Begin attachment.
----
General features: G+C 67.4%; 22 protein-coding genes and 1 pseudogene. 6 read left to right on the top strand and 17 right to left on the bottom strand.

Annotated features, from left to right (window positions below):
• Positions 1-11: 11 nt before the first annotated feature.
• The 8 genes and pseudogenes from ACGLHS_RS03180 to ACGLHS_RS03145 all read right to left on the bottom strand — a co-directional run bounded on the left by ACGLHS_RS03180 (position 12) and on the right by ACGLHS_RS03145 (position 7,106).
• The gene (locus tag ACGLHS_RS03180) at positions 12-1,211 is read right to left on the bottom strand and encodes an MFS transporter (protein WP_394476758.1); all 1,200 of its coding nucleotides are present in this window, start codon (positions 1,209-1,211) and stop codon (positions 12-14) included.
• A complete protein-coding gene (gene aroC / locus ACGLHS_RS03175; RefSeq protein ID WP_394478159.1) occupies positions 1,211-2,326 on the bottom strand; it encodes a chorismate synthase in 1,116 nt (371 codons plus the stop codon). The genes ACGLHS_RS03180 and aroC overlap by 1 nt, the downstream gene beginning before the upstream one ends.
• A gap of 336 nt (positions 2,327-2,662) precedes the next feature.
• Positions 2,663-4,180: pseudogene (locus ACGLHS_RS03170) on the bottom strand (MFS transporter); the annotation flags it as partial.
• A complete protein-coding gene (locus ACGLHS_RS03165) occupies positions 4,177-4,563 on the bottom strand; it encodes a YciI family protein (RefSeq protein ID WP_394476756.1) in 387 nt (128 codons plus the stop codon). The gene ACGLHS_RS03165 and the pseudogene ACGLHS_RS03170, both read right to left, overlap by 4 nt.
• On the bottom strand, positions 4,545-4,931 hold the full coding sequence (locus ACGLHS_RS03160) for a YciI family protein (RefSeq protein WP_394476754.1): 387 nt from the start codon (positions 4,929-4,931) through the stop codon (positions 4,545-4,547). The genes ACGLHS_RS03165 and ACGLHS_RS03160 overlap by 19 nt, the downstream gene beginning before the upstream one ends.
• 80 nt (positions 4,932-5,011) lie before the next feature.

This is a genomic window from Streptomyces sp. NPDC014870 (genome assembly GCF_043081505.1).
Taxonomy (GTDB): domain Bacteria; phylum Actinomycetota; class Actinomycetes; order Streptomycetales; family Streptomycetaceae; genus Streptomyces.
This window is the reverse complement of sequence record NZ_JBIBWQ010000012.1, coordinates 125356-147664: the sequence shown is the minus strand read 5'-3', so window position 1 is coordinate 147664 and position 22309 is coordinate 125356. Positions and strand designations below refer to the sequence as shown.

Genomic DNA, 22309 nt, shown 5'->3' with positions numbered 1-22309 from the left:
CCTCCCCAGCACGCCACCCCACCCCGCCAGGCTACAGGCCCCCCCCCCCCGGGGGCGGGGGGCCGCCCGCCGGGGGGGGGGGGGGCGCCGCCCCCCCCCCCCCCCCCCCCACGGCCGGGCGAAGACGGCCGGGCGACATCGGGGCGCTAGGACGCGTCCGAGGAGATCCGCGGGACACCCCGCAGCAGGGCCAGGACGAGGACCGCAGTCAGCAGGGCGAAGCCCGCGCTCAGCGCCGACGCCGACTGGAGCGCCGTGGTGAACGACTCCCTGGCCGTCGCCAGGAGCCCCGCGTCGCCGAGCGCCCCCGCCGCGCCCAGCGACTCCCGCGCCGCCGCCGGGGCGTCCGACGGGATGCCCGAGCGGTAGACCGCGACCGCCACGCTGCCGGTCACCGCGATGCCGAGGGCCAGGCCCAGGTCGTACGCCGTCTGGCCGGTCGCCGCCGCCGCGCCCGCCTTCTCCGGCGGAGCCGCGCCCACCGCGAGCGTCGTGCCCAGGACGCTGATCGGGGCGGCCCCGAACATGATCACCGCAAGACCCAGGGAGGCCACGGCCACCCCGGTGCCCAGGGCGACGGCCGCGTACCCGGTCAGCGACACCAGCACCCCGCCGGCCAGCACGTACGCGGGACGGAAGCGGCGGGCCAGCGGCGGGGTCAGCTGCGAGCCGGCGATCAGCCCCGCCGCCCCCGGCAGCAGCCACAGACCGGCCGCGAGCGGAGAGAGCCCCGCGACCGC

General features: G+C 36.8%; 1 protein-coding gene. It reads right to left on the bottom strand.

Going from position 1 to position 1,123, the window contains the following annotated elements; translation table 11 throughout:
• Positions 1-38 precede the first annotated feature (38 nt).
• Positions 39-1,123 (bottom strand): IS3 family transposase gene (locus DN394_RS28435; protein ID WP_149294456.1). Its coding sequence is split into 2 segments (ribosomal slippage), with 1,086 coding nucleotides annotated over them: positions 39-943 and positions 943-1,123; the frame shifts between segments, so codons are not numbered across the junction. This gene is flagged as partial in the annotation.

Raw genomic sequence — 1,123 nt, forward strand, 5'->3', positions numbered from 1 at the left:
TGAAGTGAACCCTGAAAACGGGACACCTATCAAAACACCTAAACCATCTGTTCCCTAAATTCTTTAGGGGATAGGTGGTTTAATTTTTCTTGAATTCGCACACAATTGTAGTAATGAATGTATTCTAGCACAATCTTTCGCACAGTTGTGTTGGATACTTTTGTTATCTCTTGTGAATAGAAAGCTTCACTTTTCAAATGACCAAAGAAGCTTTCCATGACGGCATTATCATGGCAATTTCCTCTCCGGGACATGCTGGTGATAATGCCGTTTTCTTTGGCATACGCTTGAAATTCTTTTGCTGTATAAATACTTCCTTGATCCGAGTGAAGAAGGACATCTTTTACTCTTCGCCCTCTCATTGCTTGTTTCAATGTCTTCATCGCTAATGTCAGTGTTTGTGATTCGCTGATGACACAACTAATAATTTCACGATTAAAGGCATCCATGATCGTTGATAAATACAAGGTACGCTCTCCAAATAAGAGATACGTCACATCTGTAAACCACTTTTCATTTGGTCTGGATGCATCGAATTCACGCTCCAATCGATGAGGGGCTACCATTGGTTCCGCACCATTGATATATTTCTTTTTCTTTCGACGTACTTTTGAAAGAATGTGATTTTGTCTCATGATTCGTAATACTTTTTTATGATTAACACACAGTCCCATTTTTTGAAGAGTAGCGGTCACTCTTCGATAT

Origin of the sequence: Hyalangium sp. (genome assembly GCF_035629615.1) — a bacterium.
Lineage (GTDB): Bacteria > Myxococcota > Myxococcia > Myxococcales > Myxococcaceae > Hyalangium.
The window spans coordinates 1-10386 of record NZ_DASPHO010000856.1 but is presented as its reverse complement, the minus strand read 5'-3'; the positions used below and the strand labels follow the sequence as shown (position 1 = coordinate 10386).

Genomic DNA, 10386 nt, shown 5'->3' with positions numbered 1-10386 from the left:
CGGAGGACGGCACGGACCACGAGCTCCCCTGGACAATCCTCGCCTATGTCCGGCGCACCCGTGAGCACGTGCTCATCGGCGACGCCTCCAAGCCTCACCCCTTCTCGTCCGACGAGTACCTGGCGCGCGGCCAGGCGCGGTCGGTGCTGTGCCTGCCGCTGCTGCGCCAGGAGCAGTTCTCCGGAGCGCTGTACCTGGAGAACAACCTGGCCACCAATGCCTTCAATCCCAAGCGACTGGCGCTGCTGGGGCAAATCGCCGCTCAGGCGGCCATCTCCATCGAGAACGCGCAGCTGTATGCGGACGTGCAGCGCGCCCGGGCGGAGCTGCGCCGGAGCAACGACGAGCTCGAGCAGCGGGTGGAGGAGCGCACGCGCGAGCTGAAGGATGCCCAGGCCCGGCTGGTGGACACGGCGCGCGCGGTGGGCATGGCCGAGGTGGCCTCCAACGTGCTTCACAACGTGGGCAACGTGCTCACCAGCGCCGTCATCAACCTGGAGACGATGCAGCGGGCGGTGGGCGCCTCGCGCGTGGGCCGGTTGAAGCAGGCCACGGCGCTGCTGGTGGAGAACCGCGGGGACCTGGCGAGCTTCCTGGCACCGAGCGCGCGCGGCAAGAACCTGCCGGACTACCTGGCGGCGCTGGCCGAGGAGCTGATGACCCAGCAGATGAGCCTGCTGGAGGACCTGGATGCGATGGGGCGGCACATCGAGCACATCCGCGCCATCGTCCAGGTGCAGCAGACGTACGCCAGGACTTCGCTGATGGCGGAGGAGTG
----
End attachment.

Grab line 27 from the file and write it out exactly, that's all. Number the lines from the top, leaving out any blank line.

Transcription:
CGGAGGACGGCACGGACCACGAGCTCCCCTGGACAATCCTCGCCTATGTCCGGCGCACCCGTGAGCACGTGCTCATCGGCGACGCCTCCAAGCCTCACCCCTTCTCGTCCGACGAGTACCTGGCGCGCGGCCAGGCGCGGTCGGTGCTGTGCCTGCCGCTGCTGCGCCAGGAGCAGTTCTCCGGAGCGCTGTACCTGGAGAACAACCTGGCCACCAATGCCTTCAATCCCAAGCGACTGGCGCTGCTGGGGCAAATCGCCGCTCAGGCGGCCATCTCCATCGAGAACGCGCAGCTGTATGCGGACGTGCAGCGCGCCCGGGCGGAGCTGCGCCGGAGCAACGACGAGCTCGAGCAGCGGGTGGAGGAGCGCACGCGCGAGCTGAAGGATGCCCAGGCCCGGCTGGTGGACACGGCGCGCGCGGTGGGCATGGCCGAGGTGGCCTCCAACGTGCTTCACAACGTGGGCAACGTGCTCACCAGCGCCGTCATCAACCTGGAGACGATGCAGCGGGCGGTGGGCGCCTCGCGCGTGGGCCGGTTGAAGCAGGCCACGGCGCTGCTGGTGGAGAACCGCGGGGACCTGGCGAGCTTCCTGGCACCGAGCGCGCGCGGCAAGAACCTGCCGGACTACCTGGCGGCGCTGGCCGAGGAGCTGATGACCCAGCAGATGAGCCTGCTGGAGGACCTGGATGCGATGGGGCGGCACATCGAGCACATCCGCGCCATCGTCCAGGTGCAGCAGACGTACGCCAGGACTTCGCTGATGGCGGAGGAGTG